Leave it to the media to place a label on everything; those of us who thought we were Millennials or Generation X may actually be part of the Sandwich Generation. The Sandwich Generation are those of us who are “sandwiched” in between two financial stresses: our own family and taking care of aging parents or extended family members. The resulting stress may be one that we’ve invited willingly. However, it’s still a stress that can cloud our judgment when it comes to money. Those of us in the Sandwich Generation may be able to use some advice on how to juggle our finances.
1. Combine Resources
You may be insistent on providing finances for everyone from your parents on down. Your parents have likely offered to help. You should take them up on it. The prior generations are better at saving and are more frugal. They have had jobs that have helped them build a retirement fund, so allow them to use what it’s for; their benefit. While their insurance covers some medical costs, they may have funds to help with expenses for their grandchildren or to apply towards a college education. Some grandparents may believe it’s their right to do so.
The Sandwich Generation isn’t only sandwiched between kids and older adults. Many are living with adult children. If they are able, those adult children living at “home” can contribute to the family finances. You can ask them to pay “rent” or take over a monthly expense.
2. Make a Lean Budget
Saving money is never a bad idea; however, it may be a necessity for those caring for elder family members. Use general money saving practices.
- Cut coupons
- Look to make adjustments on cell phone, Internet and cable TV packages
- Institute strict policies for the use of utilities (keeping in mind the needs of older adults)
- Use public transportation if it’s feasible
3. Plan Accordingly
As your family members age, costs will rise. It will become more expensive to raise your children as they eat more, have more extracurricular activities and desire more expensive items. It could also become more expensive to take care of your parents.
Get a firm grasp of your parents’ medical expenses. Medical costs may well have been the thing that drove them to living with you. Whatever they are paying now, it will be much higher over time. The U.S. Center for Medicaid and Medicare Services is predicting a 5.5 percent annual increase yearly through 2026.1 You need to plan for that eventuality.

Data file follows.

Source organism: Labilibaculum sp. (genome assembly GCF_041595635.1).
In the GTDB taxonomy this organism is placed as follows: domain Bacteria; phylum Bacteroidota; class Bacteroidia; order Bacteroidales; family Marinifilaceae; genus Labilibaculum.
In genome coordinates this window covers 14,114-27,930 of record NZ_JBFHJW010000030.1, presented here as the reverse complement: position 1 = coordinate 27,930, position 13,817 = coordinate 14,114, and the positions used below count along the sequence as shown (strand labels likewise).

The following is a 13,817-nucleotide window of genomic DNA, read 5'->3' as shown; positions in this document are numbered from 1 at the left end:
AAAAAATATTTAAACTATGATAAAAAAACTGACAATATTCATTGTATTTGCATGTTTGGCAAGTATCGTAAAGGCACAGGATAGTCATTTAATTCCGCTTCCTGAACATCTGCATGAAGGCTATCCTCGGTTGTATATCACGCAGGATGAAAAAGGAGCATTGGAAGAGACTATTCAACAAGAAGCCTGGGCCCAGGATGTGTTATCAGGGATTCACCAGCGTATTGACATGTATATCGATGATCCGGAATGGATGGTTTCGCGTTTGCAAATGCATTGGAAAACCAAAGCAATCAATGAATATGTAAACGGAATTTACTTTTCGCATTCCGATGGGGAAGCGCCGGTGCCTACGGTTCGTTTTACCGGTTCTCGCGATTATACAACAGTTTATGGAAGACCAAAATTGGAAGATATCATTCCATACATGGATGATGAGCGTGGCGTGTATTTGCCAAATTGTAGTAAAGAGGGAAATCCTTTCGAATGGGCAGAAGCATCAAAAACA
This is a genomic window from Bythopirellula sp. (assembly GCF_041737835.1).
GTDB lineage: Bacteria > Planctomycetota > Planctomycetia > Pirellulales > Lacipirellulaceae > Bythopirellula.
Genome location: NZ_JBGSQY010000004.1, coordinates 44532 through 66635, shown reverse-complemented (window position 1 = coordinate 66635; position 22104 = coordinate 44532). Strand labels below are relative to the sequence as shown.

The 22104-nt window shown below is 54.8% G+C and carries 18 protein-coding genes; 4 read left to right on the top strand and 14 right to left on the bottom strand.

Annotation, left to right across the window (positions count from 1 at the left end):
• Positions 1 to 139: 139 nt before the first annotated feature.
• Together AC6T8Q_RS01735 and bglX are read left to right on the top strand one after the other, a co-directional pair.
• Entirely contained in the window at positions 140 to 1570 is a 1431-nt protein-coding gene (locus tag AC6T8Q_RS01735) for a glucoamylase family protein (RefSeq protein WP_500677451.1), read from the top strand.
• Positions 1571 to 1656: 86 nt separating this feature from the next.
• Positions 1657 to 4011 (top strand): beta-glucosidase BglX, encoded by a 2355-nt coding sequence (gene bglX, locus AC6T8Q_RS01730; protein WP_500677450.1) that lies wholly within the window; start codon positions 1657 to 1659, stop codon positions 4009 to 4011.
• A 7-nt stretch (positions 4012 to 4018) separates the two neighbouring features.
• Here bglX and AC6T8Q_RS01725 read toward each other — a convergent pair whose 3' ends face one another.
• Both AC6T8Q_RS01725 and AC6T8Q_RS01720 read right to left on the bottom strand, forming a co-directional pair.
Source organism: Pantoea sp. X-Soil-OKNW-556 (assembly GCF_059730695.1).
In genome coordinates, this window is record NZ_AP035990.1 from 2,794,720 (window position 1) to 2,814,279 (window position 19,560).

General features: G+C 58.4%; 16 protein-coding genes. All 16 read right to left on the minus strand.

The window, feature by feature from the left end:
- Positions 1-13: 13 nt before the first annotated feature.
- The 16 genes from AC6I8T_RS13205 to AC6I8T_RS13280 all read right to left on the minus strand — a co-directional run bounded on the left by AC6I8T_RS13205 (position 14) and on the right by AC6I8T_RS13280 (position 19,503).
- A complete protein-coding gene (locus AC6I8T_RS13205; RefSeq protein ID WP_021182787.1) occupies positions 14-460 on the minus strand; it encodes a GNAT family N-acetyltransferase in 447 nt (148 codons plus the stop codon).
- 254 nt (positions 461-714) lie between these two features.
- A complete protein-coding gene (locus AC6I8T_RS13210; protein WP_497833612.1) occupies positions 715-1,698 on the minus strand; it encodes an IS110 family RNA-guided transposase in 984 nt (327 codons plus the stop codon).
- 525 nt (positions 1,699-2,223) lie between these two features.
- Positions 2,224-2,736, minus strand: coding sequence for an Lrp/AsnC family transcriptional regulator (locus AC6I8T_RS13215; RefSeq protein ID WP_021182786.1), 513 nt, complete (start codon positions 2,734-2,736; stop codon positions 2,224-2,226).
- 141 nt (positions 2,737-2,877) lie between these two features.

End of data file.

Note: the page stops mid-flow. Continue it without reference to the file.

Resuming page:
You will also need to consider that you, too, will one day be an older adult. You should keep your retirement plan in mind as well. You may have had to do things like reduce your 401(k) contribution or sell a stock or two. Think about these situations as fluid and that you may be able to increase your savings and investments down the line.
4. Emergency Measures
Living with several adults in the home may offer an opportunity for shared finances, but it can create as many difficulties. You may have crammed four adults and three children into your four bedroom home. That will be an untenable situation for everyone. If you need more space, you can look into adding a room or making other home improvements. If your parents don’t move around well, you may have to make your home easier and safer to navigate. You may need a loan or even a second mortgage to accomplish this. You may need to sell your home and find a larger space in a less expensive part of town. Additionally, such moves will have tax implications as well.
Big changes can bring big problems. However, you may sleep better at night knowing that if one of your parents falls ill, they are in good hands. You can further improve your sleep patterns by asking one of the financial advisers at Eastern Planning for more ideas on how to navigate being a member of the Sandwich Generation.
This content is developed from sources believed to be providing accurate information, and provided by Twenty Over Ten. It may not be used for the purpose of avoiding any federal tax penalties. Please consult legal or tax professionals for specific information regarding your individual situation. The opinions expressed and material provided are for general information, and should not be considered a solicitation for the purchase or sale of any security.